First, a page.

2. Vision: More than putting aside our wants. If I am a joint-heir with Christ, then all that is His is already mine. So what ISN’T His? While story-telling this year at VBS, one of the stories was about David fulfilling his promise to his friend, Jonathan to take care of his family after Jonathan’s death. At the end of the story, I asked the kids whether anyone had ever been as generous to them as David had to the young man–he had given him all of his father’s land. One young lady spoke up and said “Yes”, and I knew in the Spirit what was coming next. I asked her who was it and what was given. She said that God had given us the Earth. Out of the mouths of babes, eh? But not just the Earth, all that is in it and out of it, and off of it. The entire cosmos is already ours. Once I come to this acceptance, I can “peace out” and listen to God’s direction. Outrageous? Perhaps. But in realizing that all I want is already mine, the next thought then becomes “God, what do you want me to do with it?”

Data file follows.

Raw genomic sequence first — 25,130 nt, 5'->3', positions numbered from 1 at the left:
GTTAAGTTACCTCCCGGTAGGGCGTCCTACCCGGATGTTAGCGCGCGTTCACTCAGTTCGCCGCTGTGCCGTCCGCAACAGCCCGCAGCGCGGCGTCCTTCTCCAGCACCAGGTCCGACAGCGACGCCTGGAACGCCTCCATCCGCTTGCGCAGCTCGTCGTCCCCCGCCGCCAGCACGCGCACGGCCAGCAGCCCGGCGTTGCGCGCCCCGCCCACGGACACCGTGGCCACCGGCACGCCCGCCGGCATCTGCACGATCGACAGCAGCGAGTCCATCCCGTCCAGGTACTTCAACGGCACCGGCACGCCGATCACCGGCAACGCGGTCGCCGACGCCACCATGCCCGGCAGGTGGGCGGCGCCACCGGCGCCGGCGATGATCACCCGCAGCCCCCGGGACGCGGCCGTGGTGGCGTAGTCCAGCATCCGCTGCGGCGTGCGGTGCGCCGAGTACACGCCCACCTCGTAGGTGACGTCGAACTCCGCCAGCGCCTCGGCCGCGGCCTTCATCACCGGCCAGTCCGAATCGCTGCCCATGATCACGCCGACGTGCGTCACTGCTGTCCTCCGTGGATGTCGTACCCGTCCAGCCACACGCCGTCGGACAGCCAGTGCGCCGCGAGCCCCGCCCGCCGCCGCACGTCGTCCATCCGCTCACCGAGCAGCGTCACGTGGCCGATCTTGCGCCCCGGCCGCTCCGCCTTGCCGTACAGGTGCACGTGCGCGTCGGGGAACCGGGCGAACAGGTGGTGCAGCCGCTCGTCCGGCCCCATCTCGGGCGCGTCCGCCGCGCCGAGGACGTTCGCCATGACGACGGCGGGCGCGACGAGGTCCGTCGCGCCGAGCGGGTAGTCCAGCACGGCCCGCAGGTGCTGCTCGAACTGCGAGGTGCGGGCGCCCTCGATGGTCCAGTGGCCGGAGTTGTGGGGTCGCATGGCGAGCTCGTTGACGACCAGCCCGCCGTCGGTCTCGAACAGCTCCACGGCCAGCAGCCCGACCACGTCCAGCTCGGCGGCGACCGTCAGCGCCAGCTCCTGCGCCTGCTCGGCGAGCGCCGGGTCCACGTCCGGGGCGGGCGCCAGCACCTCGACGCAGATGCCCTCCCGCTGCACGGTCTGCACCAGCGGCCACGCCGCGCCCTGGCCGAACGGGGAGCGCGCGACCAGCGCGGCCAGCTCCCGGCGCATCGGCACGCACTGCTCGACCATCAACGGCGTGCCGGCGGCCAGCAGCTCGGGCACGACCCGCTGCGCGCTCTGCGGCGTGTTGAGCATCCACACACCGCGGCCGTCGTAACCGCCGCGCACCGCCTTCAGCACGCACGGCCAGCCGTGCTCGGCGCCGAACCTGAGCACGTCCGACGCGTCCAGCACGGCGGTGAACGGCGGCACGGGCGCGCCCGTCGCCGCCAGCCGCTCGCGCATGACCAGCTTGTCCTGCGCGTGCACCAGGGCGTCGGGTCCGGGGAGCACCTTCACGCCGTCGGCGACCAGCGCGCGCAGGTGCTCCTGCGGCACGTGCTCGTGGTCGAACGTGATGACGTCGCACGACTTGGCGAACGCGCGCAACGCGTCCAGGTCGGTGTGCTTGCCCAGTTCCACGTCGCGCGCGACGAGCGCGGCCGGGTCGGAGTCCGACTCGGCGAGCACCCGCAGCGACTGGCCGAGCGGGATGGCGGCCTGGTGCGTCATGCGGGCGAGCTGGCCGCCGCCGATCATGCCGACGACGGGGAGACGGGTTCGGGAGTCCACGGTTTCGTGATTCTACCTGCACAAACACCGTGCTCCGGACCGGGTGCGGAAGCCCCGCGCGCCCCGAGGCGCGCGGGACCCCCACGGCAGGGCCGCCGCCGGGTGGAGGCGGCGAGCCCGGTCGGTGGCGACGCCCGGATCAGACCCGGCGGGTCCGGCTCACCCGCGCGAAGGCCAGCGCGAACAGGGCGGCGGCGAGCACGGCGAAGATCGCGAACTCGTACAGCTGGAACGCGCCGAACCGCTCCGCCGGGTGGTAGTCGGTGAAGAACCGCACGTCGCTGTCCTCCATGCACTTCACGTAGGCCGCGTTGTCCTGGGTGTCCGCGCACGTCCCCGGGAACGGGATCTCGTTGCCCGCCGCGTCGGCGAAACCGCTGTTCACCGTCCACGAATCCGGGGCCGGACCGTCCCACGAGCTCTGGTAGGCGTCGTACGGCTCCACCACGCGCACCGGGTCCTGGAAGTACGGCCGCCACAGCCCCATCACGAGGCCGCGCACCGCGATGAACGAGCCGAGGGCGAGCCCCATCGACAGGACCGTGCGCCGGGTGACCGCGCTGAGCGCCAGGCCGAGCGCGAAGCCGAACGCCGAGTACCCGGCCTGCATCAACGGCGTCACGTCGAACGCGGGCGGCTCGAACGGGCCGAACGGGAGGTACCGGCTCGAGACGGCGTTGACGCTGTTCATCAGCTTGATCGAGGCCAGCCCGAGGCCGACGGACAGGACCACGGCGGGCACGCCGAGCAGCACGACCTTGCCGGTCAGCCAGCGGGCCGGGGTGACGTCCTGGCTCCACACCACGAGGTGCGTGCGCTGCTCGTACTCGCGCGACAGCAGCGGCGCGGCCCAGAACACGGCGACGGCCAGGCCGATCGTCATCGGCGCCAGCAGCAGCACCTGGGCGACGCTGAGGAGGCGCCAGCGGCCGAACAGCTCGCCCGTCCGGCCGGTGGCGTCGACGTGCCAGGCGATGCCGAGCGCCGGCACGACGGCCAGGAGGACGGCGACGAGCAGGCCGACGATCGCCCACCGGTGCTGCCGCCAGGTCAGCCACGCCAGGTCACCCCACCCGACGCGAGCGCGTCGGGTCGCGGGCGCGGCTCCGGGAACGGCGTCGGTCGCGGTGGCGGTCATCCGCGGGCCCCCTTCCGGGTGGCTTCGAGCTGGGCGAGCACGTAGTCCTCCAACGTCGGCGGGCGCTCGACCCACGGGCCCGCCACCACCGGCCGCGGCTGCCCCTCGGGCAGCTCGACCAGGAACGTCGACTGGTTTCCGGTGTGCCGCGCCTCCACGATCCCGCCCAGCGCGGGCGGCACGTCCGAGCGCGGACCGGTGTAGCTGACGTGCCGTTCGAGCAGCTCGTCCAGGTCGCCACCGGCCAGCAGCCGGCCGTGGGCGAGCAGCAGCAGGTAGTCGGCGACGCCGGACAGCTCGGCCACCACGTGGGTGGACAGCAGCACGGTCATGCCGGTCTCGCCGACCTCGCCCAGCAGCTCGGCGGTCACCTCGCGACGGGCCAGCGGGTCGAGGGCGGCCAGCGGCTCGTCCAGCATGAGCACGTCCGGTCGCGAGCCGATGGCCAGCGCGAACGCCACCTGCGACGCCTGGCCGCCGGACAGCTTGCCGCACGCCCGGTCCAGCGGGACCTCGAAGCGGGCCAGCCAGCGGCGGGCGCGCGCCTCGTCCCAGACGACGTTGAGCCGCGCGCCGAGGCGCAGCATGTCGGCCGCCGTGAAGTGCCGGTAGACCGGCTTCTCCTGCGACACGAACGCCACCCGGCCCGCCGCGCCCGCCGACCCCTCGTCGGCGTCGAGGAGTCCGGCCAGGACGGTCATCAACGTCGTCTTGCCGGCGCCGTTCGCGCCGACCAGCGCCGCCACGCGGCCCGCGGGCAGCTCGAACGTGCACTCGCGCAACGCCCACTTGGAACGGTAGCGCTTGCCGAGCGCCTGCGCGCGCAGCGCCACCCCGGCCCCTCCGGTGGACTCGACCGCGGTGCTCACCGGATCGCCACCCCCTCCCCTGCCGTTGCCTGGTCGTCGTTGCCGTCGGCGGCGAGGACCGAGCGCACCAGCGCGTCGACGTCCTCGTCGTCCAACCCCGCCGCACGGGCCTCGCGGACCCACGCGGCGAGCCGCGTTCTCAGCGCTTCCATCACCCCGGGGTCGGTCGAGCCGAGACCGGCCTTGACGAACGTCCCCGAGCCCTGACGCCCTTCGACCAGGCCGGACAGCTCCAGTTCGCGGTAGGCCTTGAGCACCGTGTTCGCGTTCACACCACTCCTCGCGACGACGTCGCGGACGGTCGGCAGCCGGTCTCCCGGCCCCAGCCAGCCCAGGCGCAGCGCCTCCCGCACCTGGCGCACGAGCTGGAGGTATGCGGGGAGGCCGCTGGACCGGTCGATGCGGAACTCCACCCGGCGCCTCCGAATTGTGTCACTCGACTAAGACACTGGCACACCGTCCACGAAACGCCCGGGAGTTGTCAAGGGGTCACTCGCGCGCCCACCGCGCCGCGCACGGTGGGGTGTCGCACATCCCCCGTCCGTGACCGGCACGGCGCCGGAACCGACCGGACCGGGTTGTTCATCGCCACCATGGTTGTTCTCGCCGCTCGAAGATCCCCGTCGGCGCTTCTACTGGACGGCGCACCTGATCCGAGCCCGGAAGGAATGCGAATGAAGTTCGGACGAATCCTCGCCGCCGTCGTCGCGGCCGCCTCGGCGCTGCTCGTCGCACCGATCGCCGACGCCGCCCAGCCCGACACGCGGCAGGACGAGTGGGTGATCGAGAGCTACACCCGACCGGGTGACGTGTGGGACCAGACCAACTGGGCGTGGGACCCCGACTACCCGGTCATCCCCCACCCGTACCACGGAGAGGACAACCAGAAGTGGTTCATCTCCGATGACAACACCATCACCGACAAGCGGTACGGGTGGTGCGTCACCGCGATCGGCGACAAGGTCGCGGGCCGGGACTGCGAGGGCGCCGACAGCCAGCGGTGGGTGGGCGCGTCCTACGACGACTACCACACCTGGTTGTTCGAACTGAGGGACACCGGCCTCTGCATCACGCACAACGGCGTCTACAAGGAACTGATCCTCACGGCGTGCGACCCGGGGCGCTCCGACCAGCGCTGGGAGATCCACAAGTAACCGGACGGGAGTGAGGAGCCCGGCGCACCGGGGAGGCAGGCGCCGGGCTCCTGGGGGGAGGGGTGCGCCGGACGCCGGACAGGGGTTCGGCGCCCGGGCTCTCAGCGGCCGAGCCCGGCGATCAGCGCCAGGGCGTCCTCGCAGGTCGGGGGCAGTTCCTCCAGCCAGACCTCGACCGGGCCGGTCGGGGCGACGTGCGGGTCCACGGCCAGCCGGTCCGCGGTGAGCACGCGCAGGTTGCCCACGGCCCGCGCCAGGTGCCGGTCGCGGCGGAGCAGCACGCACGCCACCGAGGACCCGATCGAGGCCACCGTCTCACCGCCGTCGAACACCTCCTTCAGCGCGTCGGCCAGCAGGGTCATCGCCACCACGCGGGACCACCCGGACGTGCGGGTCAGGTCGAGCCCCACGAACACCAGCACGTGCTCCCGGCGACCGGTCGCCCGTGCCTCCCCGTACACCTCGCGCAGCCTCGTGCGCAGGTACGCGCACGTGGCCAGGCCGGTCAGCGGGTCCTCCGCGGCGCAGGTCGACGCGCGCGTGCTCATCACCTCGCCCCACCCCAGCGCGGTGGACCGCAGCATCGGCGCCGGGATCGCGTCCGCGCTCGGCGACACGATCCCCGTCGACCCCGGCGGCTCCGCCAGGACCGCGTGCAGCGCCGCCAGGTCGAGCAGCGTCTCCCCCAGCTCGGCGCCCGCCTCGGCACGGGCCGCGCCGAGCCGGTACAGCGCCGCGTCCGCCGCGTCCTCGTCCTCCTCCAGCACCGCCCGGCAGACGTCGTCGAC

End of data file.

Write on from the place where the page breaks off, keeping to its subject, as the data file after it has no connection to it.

3. Sometimes vision is not about seeing what is in front of you, but about seeing what is inside of you. We all have gifts to offer this world, gifts given by God to be used for His purpose.
    Another “sense” different than vision given to us by God is the ability to listen. Often we need to close our eyes and simply listen to God for a direction.
    I believe one way to achieve any vision is for each individual to listen to God and determine what is in store for them. Then collectively, a group can take an inventory of gifts placed before them and can organize them for a common purpose. (Remember that not all tithing is monetary. We can present our other gifts to the church, often with greater value.)
    If each member of a congregation were to utilize their “spiritual gifts” as God wants them to do, and if those gifts could be focused in a particular direction, then God’s will and intent should suffice to achieve God’s intended outcome. And we can all take satisfaction in knowing our part in making God’s vision a reality.